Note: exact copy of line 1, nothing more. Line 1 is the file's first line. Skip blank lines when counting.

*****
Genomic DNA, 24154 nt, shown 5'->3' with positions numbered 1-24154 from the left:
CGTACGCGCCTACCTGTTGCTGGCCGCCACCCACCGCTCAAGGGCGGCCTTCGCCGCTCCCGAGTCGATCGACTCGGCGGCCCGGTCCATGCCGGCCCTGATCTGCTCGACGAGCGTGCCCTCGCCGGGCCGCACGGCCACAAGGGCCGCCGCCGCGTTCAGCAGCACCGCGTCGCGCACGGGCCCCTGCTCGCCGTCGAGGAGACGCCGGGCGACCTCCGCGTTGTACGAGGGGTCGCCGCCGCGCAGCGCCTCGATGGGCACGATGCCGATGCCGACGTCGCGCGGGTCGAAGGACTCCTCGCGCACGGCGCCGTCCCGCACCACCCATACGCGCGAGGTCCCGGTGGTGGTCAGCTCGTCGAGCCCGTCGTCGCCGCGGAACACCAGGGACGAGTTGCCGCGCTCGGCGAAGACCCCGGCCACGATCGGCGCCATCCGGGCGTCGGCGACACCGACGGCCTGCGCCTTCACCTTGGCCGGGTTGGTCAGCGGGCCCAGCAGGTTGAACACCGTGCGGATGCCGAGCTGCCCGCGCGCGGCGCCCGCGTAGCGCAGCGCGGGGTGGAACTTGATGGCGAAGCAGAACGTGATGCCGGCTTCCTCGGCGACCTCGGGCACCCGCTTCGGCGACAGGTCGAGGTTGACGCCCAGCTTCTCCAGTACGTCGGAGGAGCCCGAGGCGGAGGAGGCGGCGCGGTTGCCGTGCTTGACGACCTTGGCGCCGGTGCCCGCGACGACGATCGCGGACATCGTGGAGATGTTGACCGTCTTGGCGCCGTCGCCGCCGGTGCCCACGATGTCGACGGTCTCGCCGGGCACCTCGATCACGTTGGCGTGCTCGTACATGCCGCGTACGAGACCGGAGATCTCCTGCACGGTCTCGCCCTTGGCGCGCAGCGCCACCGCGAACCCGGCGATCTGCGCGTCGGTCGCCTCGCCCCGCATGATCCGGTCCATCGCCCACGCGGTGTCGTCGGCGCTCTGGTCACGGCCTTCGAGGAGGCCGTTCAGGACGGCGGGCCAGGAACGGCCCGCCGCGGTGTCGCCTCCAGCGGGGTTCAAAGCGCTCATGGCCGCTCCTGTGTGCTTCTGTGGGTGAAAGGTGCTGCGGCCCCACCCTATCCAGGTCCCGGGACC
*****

Genomic DNA, 24154 nt, shown 5'->3' with positions numbered 1-24154 from the left: